When I look at photos of our Purple Martins, I get the sense that these are very “upper crust” creatures. They project an impression of aristocracy about them. That concept got me wondering about why purple is considered the color of royalty.
I found this interesting quite off History.com:
The reason for purple’s regal reputation comes down to a simple case of supply and demand. For centuries, the purple dye trade was centered in the ancient Phoenician city of Tyre in modern day Lebanon. The Phoenicians’ “Tyrian purple” came from a species of sea snail now known as Bolinus brandaris, and it was so exceedingly rare that it became worth its weight in gold. To harvest it, dye-makers had to crack open the snail’s shell, extract a purple-producing mucus and expose it to sunlight for a precise amount of time. It took as many as 250,000 mollusks to yield just one ounce of usable dye, but the result was a vibrant and long-lasting shade of purple.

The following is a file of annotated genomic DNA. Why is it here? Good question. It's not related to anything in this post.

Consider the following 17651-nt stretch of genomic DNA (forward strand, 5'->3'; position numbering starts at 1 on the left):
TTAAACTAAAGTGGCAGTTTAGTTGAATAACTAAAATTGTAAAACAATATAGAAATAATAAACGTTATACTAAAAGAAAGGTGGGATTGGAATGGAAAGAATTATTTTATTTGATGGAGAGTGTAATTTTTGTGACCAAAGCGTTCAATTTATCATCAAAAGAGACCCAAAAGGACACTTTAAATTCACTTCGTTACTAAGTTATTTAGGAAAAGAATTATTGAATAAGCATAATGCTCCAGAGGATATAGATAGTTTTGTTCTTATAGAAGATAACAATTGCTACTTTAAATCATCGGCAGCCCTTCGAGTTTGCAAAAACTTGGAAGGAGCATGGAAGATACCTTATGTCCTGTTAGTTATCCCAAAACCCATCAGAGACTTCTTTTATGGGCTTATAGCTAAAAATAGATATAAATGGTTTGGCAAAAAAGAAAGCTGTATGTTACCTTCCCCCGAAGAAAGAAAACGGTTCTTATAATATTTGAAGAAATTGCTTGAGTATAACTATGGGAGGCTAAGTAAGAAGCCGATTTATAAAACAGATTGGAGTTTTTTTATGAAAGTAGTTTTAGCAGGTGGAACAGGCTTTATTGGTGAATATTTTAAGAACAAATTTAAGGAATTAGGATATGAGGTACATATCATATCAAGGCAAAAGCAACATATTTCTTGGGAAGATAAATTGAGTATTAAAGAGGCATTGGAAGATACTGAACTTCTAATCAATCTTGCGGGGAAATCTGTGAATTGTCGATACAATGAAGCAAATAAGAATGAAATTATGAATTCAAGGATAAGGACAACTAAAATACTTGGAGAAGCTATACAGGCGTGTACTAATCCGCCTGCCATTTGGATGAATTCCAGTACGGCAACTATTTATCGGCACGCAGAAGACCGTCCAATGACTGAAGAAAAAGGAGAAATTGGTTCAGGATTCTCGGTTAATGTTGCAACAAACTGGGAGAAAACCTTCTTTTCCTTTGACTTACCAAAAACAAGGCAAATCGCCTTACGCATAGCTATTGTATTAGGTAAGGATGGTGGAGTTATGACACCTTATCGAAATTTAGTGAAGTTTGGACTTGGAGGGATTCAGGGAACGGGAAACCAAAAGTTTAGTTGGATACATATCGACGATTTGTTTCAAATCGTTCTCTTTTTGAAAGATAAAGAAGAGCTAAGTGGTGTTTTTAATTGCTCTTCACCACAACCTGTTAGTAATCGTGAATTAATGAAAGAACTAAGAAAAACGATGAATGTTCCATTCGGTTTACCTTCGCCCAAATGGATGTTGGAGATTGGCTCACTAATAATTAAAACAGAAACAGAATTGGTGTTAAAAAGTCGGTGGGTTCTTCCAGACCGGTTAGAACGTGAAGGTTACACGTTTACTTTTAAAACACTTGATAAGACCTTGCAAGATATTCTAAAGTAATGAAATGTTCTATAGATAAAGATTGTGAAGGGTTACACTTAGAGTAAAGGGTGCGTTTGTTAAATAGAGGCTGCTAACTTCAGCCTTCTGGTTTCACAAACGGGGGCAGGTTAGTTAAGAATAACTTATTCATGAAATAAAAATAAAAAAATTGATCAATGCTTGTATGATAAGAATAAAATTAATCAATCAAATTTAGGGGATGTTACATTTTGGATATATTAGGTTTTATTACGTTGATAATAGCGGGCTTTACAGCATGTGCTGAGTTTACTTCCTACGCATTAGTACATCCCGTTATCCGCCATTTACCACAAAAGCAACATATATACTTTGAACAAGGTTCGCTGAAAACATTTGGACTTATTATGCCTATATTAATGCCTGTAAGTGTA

“Purple Martins in eastern North America now nest almost exclusively in birdhouses, but those in the West use mostly natural cavities.” We first put up a single, barn-red purple martin apartment (16 units I think) a few years ago and immediately had residents arrive and thrive. Since then, we’ve added a gourd tower, then the next year a gourd horizontal pole. With each addition we seemed to have more birds use our housing.
Purple Martins hunt in flight, but they also drink while on the wing. I frequently observe them skimming our pond’s surface to take in a beakful of water. Barn Swallows (the smallest swallows we have here), Tree Swallows and the less often seen Northern Rough-winged Swallows all take their water off the pond’s surface. If all I see on a given visit to the pond is the swallows skimming the surface, I feel fulfilled.
This year, we put up a new, white with green roof model (12 units) and the Purple Martins immediately took advantage of the new digs. The red house and the gourds still have many pairs building nests. I’m amazed at how many Purple Martins call our place their summer home, when four years ago we had not yet erected the first house for them.
I can’t help but think of these birds as local royalty with their stern beauty and clear command over their movements and their intentions. I think the females are absolutely lovely and the males are strikingly handsome. I love their social nature and they have a cheerful series of vocalizations that I never tire of. I can’t say the same of the Meadowlarks or the House Wrens whose songs being to wear on me by the end of the season.